Legislative Assembly for the ACT: 2015 Week 5 Hansard (6 May) . .
I will therefore be supporting what has been proposed by those opposite regarding my motion, but I will look at what comes forward in September to make sure that it is substantive and that there is a body of work that has been done that will address the need. I do put those opposite on notice that if they pay lip-service to this in September, I will revisit this issue. If what is tabled in this place in September is substantive and is on the right track, that will be good, and I will welcome that, but we will wait and see.
In closing, I thank those opposite. I think it is important that we in this place work together cooperatively, that we make sure that action is taken on this, because ultimately the youth of Canberra are increasingly at risk from this scourge. We must do everything we can to protect them and we must do everything we can to make sure that those on the front line, be they government workers, the healthcare workers in our hospitals, the police or our community sector workers in the drug rehab agencies, are adequately resourced, adequately informed and can work together as part of a whole-of-government response. I thank those opposite and I look forward to the government providing its response to this place by the end of September.
Mr Rattenbury's amendment to Mr Barr's proposed amendments agreed to.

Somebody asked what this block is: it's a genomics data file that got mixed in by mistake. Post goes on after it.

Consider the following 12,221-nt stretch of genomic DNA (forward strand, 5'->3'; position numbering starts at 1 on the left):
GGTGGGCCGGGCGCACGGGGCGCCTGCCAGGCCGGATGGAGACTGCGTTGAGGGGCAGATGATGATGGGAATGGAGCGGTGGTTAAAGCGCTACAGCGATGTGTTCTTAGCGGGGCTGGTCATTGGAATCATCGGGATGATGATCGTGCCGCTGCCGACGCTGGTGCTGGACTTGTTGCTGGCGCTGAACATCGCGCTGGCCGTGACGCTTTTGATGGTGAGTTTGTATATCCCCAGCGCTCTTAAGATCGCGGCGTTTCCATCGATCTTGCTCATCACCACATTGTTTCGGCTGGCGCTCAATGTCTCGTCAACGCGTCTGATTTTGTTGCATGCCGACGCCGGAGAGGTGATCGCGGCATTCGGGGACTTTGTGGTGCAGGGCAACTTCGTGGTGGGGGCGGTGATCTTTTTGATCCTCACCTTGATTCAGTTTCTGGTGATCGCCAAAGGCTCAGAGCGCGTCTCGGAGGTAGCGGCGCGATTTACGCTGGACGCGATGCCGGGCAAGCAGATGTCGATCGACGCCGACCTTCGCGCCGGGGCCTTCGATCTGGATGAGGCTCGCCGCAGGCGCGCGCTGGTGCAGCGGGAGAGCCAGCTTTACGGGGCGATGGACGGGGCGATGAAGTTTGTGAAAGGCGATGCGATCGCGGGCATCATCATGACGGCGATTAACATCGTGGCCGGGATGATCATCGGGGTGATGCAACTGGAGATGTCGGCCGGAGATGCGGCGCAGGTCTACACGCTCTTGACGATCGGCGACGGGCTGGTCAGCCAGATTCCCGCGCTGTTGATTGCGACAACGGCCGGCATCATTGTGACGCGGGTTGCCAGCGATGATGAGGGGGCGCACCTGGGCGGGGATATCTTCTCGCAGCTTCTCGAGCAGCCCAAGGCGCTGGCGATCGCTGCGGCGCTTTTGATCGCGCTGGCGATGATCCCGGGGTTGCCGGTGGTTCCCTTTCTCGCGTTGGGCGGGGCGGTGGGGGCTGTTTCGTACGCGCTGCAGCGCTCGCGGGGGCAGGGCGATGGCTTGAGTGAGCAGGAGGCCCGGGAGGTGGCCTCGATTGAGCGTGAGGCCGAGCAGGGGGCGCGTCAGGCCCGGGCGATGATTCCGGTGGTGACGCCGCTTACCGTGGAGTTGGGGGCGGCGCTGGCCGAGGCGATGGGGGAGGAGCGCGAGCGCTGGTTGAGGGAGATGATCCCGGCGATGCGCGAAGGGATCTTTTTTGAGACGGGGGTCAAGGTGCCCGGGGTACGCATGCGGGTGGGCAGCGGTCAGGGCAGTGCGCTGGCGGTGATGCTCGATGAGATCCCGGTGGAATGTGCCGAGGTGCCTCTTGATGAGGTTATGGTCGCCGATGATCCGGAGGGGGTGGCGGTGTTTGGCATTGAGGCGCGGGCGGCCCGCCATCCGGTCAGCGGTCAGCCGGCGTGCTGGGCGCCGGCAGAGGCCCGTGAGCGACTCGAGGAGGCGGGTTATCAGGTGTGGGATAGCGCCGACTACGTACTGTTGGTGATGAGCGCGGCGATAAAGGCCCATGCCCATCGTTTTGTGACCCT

Mr Barr's amendments, as amended, agreed to.
Motion, as amended, agreed to.
MR COE (Ginninderra) (5.12): I move:
That this Assembly calls on the ACT Government to delay signing any more contracts to build, design, operate or maintain light rail until after the 2016 Australian Capital Territory election.
Today I call on the ACT government to not sign contracts relating to the capital metro light rail project before the next ACT election in October 2016. In this way the voters of Canberra can have their say on the project before a 23-year, $2 billion commitment is signed. This motion is about giving Canberrans a voice when it comes to light rail. Costing $783 million in capital, capital metro is the largest infrastructure project ever committed to by an ACT government. Given this large cost, it deserves the chance to be voted on by the people of Canberra, with full knowledge of the costs, routes, stops and predicted patronage levels.
It is important that we again run through the factors surrounding this light rail project. It will cost $783 million to construct light rail along the 12-kilometre route, a median aligned route from Gungahlin town centre to Alinga Street in the city. Once constructed, it will cost between $23 million and $61 million a year to operate and maintain light rail until 2040. The ACT government will fund light rail through an availability public-private partnership. In essence, it means that the ACT government will pay an annual availability payment to a private consortium to design, build, operate and maintain light rail until 30 June 2039. Respected economists such as
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